Carpal Tunnel Syndrome

Carpal Tunnel Syndrome (CTS) is the most common nerve compression syndrome whereby the nerve is vulnerable to compression injury.

The median nerve is compressed by swollen synovium of the flexor muscle-tendon against the inelastic transverse carpal ligament. It affects 1-5% of the general population.

Image source: Anatomy Note


  • Numbness or ‘pins & needles’
  • Discomfort and/or pain (especially at night)
  • Weakness or stiffness
  • Impaired hand function with muscle atrophy
  • Permanent disability if left untreated

Causes and risk factors for CTS

  • Repetitive trauma (from overuse)
  • Oedema or water retention (from pregnancy, tissue injury or heart failure)
  • Fracture or dislocation of the wrist
  • Small carpal tunnel size (genetic)
  • Systemic diseases (arthritis, thyroid disorder, amyloid, diabetes)
  • Female or menopause
  • Obesity

Prevention and Healthy Lifestyle Changes

Avoid repetitive movements of the hands that are forceful, awkward and which involve pinching, grasping or extreme flexion or extension of the wrist. If repetition task is unavoidable, keep the wrist straight or slightly extended when the hands are in motion.

Maintain good posture, keep hands and arms warm and take sufficient time to rest throughout the day. Never continue an activity which causes pain. Avoid high salt intake which can cause water retention or smoking which reduces blood flow.

Managing CTS

CTS is most manageable when diagnosed early because its effect can cause irreversible nerve damage if left too late. The goal of managing CTS is to decrease the pressure on the median nerve. Crucial to the successful healing of CTS is a highly motivated patient willing to modify the lifestyle and avoid repetitive stress on the hands.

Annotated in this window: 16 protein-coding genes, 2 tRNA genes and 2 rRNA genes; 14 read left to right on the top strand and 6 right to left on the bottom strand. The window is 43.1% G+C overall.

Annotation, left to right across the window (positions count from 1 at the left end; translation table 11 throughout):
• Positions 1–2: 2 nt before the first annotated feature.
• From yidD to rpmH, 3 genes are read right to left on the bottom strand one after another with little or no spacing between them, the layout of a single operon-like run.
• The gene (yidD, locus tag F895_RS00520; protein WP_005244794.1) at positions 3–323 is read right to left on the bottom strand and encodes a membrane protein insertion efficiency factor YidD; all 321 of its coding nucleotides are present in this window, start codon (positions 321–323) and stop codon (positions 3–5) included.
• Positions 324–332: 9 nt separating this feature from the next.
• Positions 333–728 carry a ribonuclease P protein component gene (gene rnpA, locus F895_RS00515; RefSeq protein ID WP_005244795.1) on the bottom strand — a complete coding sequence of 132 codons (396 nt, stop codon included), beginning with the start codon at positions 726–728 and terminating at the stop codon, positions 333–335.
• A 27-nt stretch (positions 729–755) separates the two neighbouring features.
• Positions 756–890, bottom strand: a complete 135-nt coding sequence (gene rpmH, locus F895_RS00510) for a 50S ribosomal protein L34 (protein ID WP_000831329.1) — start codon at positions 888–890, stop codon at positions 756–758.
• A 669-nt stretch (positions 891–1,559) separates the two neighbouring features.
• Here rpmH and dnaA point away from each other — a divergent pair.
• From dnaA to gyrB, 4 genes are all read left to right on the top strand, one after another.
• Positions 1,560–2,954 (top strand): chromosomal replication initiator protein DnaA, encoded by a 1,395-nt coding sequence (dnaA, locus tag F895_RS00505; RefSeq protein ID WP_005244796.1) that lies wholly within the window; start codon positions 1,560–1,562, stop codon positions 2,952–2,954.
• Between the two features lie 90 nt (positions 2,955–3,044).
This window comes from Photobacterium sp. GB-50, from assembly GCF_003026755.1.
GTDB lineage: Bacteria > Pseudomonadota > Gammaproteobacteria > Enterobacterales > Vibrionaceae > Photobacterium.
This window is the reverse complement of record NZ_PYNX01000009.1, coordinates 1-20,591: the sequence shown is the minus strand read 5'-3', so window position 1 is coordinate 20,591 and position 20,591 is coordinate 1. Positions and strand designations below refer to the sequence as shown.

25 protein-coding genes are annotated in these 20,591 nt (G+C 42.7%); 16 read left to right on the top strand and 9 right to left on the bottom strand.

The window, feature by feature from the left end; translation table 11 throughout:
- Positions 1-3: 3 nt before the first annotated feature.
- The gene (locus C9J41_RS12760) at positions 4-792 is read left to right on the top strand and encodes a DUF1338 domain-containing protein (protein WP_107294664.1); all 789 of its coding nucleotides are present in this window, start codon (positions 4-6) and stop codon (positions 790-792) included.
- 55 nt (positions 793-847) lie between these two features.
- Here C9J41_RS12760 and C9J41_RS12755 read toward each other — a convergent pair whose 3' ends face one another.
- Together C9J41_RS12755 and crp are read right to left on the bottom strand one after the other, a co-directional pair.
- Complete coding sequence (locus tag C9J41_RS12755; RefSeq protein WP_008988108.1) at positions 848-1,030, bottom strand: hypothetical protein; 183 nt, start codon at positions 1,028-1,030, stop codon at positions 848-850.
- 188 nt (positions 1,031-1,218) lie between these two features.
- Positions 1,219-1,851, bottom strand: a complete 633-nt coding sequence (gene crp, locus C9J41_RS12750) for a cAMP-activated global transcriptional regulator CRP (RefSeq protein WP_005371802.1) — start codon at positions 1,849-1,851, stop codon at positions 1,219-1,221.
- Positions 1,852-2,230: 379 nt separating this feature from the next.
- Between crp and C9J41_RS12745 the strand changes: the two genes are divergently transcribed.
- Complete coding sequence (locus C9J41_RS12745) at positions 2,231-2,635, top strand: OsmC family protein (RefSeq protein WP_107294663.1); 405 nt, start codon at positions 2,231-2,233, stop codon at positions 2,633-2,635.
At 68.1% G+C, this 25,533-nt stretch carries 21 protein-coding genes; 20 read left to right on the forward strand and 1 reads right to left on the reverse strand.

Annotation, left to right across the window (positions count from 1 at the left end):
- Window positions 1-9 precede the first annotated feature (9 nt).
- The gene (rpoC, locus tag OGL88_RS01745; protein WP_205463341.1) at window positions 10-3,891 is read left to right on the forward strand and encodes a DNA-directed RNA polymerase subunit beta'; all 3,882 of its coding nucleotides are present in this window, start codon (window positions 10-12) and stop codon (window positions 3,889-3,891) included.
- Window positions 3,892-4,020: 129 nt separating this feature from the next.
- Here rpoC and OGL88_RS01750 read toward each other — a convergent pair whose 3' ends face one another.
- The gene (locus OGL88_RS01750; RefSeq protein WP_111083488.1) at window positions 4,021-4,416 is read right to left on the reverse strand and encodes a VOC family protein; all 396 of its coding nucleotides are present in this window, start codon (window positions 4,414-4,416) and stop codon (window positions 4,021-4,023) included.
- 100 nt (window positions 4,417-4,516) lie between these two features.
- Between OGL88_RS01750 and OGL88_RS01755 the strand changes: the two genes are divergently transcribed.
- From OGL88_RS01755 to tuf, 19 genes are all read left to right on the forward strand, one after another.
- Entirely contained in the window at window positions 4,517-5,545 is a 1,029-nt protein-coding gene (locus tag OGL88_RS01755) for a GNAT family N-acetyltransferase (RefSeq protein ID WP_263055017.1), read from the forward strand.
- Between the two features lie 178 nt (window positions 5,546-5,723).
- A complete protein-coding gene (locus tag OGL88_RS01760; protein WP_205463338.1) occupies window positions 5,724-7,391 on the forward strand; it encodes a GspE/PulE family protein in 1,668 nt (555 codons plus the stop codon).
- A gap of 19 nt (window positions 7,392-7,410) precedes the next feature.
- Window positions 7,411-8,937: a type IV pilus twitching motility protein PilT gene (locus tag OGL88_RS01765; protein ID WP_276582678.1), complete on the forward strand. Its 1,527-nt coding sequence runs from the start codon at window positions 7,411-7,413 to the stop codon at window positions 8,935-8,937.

Non-Operative Measures

  • The following methods can help reduce oedema and inflammation of the tissues
  • Rest your hands
  • Wear a wrist splint
  • Modify hand activity or work environment
  • Treat the underlying systemic disease
  • Anti-inflammatory medication or diuretics
  • Steroid injections


In more severe cases, surgery may be necessary to relieve the pressure on the median nerve.

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Disclaimer. TELEME blog posts contain general information about health conditions and treatments. It is not intended to be a substitute for professional medical advice, diagnosis or treatment. The information is not advice and should not be treated as such. 

If you think you may be suffering from any medical condition, you should seek immediate medical attention from your doctor or other professional healthcare providers. You should never delay seeking medical advice, disregard medical advice, or discontinue medical treatment because of information on this website.

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